Reflection on Matthew 7.1-5 (Week 12: Monday)

Matthew 7.1-5

Jesus said to his disciples, ‘Do not judge, so that you may not be judged. For with the judgement you make you will be judged, and the measure you give will be the measure you get. Why do you see the speck in your neighbour’s eye, but do not notice the log in your own eye? Or how can you say to your neighbour, “Let me take the speck out of your eye”, while the log is in your own eye? You hypocrite, first take the log out of your own eye, and then you will see clearly to take the speck out of your neighbour’s eye.’


First take the log out of your own eye.

The majority of us struggle with our human weakness, both physical and intellectual. From birth we have been encouraged to develop a shield around ourselves, a shield that shows everyone just how strong we are. As we grow into adulthood our certainty hardens until we emerge as fully-fledged adults with unmoveable opinions on almost everything. In effect, we grow into people who do not only think that we know better than those amongst whom we live out our daily lives, but also into people who believe we know better than God.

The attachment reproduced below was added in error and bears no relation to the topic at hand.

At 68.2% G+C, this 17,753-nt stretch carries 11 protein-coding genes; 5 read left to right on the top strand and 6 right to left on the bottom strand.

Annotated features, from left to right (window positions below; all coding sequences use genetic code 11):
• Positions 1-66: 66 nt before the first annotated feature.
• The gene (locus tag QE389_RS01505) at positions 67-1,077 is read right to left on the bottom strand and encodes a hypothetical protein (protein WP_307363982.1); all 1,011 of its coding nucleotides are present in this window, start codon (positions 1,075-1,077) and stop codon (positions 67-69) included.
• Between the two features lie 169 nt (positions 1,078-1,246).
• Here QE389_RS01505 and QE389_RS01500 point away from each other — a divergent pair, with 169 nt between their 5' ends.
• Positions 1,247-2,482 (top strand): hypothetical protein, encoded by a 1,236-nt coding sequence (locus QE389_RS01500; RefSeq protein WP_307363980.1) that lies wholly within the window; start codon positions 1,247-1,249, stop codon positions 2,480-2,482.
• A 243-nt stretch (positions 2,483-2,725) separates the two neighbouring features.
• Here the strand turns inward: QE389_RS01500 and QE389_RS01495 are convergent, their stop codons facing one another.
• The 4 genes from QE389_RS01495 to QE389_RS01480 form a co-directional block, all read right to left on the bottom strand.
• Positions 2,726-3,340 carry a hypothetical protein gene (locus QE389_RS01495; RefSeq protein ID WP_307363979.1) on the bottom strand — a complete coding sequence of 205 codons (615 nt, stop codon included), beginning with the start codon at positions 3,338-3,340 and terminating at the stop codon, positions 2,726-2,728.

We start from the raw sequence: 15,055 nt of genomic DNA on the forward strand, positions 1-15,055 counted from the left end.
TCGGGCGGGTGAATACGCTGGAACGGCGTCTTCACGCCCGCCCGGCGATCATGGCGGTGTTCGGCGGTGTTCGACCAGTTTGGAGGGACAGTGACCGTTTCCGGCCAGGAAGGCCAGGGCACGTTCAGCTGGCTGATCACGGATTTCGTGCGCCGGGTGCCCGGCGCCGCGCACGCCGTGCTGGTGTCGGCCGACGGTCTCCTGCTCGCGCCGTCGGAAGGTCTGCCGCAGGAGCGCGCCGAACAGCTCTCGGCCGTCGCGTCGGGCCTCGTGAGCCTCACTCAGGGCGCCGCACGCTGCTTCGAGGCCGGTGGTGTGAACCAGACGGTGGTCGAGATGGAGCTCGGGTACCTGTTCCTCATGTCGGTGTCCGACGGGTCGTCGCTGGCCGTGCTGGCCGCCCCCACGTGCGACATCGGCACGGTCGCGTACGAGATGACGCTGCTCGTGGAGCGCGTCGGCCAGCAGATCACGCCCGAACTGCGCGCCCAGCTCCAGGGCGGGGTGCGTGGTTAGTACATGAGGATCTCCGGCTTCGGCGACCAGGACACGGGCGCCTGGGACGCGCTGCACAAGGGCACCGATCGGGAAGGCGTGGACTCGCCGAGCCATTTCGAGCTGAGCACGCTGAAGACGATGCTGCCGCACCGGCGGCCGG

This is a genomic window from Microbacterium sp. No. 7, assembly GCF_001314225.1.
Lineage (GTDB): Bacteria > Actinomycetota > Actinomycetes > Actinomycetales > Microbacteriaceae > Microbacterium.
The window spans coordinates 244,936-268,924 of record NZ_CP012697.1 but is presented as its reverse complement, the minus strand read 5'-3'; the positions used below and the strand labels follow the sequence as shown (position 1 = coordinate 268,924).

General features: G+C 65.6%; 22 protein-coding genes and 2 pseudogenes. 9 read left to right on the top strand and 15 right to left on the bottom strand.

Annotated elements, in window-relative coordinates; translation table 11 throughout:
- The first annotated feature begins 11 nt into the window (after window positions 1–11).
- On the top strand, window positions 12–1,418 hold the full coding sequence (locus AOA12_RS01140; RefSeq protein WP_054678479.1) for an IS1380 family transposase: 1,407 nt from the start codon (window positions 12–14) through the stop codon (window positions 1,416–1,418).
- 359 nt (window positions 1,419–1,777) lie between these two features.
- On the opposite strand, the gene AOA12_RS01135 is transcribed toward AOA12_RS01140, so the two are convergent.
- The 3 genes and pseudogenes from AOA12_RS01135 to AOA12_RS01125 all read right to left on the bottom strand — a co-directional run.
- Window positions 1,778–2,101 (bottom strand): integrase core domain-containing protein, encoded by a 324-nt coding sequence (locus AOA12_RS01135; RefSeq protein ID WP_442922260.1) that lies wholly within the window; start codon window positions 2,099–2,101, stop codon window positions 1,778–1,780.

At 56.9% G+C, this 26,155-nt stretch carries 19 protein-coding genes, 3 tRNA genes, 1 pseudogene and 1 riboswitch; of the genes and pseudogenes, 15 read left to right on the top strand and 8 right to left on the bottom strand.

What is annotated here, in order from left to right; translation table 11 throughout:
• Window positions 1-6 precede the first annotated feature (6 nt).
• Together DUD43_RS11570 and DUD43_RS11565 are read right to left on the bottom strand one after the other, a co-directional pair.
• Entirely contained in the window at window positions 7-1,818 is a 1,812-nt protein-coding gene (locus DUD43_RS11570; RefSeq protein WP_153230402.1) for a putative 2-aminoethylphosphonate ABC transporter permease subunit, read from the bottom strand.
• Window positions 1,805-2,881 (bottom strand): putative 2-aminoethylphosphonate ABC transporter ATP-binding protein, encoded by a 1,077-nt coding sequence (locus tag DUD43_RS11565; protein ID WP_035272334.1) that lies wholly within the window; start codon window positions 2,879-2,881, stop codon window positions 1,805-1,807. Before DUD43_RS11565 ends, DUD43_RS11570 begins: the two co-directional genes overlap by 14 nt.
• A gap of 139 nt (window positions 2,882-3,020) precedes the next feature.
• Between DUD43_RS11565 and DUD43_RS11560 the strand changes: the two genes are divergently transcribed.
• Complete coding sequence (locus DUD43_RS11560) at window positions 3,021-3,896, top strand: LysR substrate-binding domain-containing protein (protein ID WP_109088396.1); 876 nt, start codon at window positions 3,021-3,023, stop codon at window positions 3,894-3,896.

From the moral high ground upon which we position ourselves, we soon turn to criticizing. We look at others and see ‘difference’ as a cause for criticism and castigation. We judge others by our own standards. We put ourselves in the place of God. Even the most faithful of Christians are ensnared in this way. Their fixed views on what it means to be a ‘Christian’ become weaponised, a stick with which they beat others. Their beliefs and preferences cause Church communities to become set in concrete, a substance which is hard and unrelenting.

In today’s reading Jesus is cautioning us against this attitude. Jesus is telling us not to set ourselves up as judges over the behaviours and opinions of others. He is reminding us that while we may think that our ways and words are without fault and blemish, God may well be viewing us in a very different light.

On so many occasions, those who gather in churches for worship are a divided community. Every person sitting in the pews considers themselves to be faithful followers of Christ and yet, so often, they are harbouring thoughts of anger, criticism or resentment. They are judging others to be inadequate whilst congratulating themselves for their piety and devotion. This is the very attitude Jesus is cautioning against today.

I pray that we might set aside the pride of self-regard and seek God’s forgiveness for our many faults and failings. I pray that we might stop setting ourselves up as judge and jury in respect of our neighbours. I pray that we might worship God in true purity of heart.